Our results demonstrate the importance of the new astrometric catalogues (Hipparcos, ACT) for the determination of absolute proper motions of objects located in the galactic plane. For these objects no extragalactic link of the proper motion system is available due to the absence of suitable objects. We show that the differences between the solutions based on the ACT catalogue and the corresponding one based on the Hipparcos catalogue are small. Although this result has to be checked using data of other fields, it would offer a range of applications for the ACT catalogue because of its larger number of stars. Moreover, even reaching only moderate accuracy on the wide field CCD frames with respect to small field CCD observations, our results indicate that these observations may supersede the photographic plates in near future.
The new data of M 10 show an eccentricity of the orbit of 0.41, which would place the cluster now in the range of eccentricities from 0.4 to 0.8 found for the majority of the globular clusters (Odenkirchen et al. 1997). The rotational velocity changed to km s-1 with respect to the km s-1 found in Odenkirchen et al. (1997). According to its moderate eccentricity and rotational velocity, M 10 belongs rather to the halo class of objects. This is in line with its metallicity. However, the z-distance from the galactic plane does not exceed 3 kpc, which would be more characteristic for a thick disk object.
As noted already in Dinescu et al. (1999) recent age determinations (Hurley et al. 1989; Richer et al. 1996; Chaboyer et al. 1996; Buonano et al. 1998) agree that M 10 is an old halo cluster. Together with NGC 6626, NGC 6752 (Dinescu et al. 1999) and M 71, which has according to Geffert & Maintz (2000) a much higher age, M 10 establishes a group of high age globular clusters with orbits of a disk or thick disk character. This result would imply that at the time when the oldest globular clusters were born, the Milky Way had already a gas distribution with a disk component, where the gas enabled the formation of clusters. On the other hand the recent age determination by Rosenberg et al. (1999) places M 10 in the middle of the age distribution of globular clusters.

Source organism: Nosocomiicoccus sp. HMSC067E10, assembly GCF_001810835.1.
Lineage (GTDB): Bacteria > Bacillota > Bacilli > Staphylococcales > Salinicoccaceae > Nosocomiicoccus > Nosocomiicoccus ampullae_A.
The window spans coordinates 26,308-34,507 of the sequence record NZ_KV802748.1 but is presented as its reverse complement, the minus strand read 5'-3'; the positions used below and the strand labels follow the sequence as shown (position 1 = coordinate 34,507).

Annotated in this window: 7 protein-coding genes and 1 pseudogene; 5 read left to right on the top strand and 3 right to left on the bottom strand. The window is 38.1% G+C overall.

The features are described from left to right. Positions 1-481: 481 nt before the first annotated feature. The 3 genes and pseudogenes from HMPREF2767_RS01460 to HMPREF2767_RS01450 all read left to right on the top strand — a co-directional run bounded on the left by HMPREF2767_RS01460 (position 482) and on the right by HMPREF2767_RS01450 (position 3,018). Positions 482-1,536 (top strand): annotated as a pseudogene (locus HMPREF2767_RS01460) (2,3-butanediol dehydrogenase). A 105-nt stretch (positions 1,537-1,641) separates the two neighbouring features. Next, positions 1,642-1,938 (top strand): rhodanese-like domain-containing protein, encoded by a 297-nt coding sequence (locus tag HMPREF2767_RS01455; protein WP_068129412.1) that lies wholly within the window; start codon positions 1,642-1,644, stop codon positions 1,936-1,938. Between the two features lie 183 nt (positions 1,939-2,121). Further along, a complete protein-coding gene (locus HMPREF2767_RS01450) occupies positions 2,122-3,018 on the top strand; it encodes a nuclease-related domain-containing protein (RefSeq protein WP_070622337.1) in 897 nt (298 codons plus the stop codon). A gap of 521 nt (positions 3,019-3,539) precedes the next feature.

Piotto & Zoccali (1999) have found an unusual steep luminosity function of M 10 in comparison with other clusters. Our data indicate that this luminosity function was generated more likely by internal dynamics of the cluster than by the motion in the Galaxy. If the luminosity function would be affected by the crossing of the cluster through the galactic plane, one would rather expect a more flat luminosity function for M 10 due to the evaporation of faint stars as it was found recently for the globular cluster NGC 6712 (De Marchi et al. 1999).
We are indebted to H.-J. Tucholke (Bonn) for measuring some of the refractor plates. It is a pleasure to thank K.S. de Boer (Bonn) for helpful discussions. This research has made use of the Simbad database (see Wenger et al. 2000), operated at CDS, Strasbourg, France.
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